If, No, Yes and Yes Your backstay will help in setting up but is not the primary way to tension the forestay, but the question remains - What will be the purpose in going to the top of the mast?
    No Yes and I don’t know, ..I initially assumed so, it was a well regarded rigging company who did the re-rig ...., but I am suspicious it may be a bit too long, see my comment about adding a toggle, and hence my issue with getting it tensioned correctly ...

    if the re-rig company were local I’d taken the boat back to them but it’s Plymouth, which is a bit of a trek from here, especially at this time of year.

  8. #28
    Join Date
    Jun 2004
    Location
    Fareham
    Posts
    6,670

    Default Re: Rigger wants to use crane for rig inspection

    It's really not that difficult to do yourself. There's a good guide here:-

    http://www.seldenmast.com/files/595-540-E.pdf

    Get yourself a two-metre folding ruler and a vernier caliper to measure the tension (see page 32). Somewhere in there it says that it is virtually impossible to over-tension rigging with normal hand tools. I certainly found it very hard work getting my backstay to 15% of breaking load.
    ۞

  9. #29
    Join Date
    May 2003
    Location
    Eastern Atlantic seaboard
    Posts
    3,206

    Default Re: Rigger wants to use crane for rig inspection

    Quote Originally Posted by Bathdave View Post
    The post By someone else this morning encountering the same issue on employee insurance grounds suggests this may be starting to be the ‘new normal’ ?
    If true these people will surely go out of business and deservedly so. If people were prepared to pay £396 for this service why was that not the standard charge before this H&S nonsense was introduced to muddy the waters. What does a tree surgeon do in a forest? Heli-lift a crane in? In this instance HASAWA requires 'reasonably practicable' measures to mitigate risk i.e, measures which balance cost against benefit. No judge in the land would consider a 5 fold increase in cost as a reasonably practicable measure, especially as there is little evidence to support being hoisted by a crane as safer than traditional methods.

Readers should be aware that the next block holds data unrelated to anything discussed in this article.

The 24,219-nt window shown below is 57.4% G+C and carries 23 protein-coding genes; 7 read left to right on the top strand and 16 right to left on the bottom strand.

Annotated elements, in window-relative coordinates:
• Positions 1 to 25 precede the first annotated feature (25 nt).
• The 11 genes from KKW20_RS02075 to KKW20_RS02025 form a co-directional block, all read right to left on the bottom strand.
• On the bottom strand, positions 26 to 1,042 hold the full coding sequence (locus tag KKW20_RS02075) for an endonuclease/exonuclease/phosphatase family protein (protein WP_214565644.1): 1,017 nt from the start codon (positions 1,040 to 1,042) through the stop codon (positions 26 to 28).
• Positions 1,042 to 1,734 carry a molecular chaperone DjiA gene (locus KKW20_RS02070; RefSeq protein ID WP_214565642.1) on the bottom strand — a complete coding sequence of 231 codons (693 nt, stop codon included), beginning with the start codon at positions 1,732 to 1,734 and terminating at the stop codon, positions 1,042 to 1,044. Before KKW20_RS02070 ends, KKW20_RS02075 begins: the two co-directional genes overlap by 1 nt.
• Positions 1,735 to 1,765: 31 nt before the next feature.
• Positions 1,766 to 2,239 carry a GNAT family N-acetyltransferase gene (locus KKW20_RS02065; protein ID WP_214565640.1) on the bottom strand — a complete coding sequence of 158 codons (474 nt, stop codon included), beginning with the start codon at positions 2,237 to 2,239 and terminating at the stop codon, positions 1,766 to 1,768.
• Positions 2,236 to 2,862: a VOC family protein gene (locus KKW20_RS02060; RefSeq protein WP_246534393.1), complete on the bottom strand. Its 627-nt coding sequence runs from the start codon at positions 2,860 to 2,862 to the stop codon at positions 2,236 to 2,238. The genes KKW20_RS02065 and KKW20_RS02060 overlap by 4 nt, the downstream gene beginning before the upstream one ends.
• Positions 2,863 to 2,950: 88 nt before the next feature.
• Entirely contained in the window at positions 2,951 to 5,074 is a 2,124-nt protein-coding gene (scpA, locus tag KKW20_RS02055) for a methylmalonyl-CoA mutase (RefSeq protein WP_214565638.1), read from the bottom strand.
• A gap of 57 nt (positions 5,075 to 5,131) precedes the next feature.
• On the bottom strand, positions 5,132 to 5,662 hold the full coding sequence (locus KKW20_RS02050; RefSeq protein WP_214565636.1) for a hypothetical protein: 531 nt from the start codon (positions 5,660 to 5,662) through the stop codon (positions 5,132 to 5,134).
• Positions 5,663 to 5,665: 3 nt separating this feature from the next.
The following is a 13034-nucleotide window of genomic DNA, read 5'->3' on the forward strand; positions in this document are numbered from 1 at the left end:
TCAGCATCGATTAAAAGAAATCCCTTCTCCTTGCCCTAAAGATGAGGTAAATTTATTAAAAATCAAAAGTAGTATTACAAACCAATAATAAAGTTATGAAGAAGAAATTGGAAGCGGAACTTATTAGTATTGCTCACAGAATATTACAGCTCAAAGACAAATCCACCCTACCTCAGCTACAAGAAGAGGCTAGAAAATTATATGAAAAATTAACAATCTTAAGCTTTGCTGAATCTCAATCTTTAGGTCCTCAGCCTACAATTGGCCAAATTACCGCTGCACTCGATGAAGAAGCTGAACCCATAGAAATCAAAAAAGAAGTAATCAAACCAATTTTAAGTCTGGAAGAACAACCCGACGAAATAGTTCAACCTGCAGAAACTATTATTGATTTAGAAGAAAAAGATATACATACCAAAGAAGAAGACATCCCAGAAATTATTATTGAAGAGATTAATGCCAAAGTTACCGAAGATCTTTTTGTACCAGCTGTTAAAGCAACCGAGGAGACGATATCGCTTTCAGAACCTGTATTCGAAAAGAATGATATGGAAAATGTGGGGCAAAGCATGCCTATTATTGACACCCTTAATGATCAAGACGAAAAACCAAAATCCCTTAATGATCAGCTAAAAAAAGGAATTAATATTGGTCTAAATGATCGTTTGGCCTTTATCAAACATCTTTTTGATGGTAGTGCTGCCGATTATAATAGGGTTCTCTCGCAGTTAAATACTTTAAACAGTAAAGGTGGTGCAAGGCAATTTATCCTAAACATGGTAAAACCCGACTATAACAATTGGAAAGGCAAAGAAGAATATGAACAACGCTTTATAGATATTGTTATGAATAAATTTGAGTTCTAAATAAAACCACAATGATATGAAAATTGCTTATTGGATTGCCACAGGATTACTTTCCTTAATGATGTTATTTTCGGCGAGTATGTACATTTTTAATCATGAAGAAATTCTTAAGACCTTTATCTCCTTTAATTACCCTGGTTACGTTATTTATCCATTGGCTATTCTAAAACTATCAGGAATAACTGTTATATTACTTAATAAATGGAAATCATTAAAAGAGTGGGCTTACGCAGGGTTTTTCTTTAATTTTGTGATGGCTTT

Last edited by Quiddle; 08-10-19 at 14:46.
    I'd rather be tethered to a pad eye than tethered to an iPad.

  10. #30
    Join Date
    Mar 2008
    Location
    Argyll
    Posts
    6,369

    Default Re: Rigger wants to use crane for rig inspection

    What I do
    Use a halyard to each side to check that the mast is centred.
    Look up mast to see if it is straight
    Hang a bucket of water on the main halyard to check for rake, about a foot on a 12m mast is a starting point, if already more you may need to remove the toggle you added.
    Pull the backstay on really hard to create some prebend, if your sails are dacron this is increased as they age, check it using the tightened main halyard as a straight edge, tighten the uppers evenly to a point where it takes a really heavy tug to move them toward each other.
    Let off the backstay, tighten the lowers to remove about half the pre-bend, they should be really rigid, more than the uppers.
    That is your starting point, took you less than an hour.
    Nice day, go for a sail, about 10-18 kts, put her on a beat, leeward shrouds will be slack, take slack out, tack, apply same number of turns on the other side. Check that lowers are still hard and that you still have some pre-bend. Job done. Go ashore, nice meal a few drinks and still got cash in your pocket.
    But if you intend to race you need to experiment further with rake and pre bend to suit your sails, if you yacht is a type that is commonly raced these dimensions will be known in the class, but you can vary them to suit your helming style.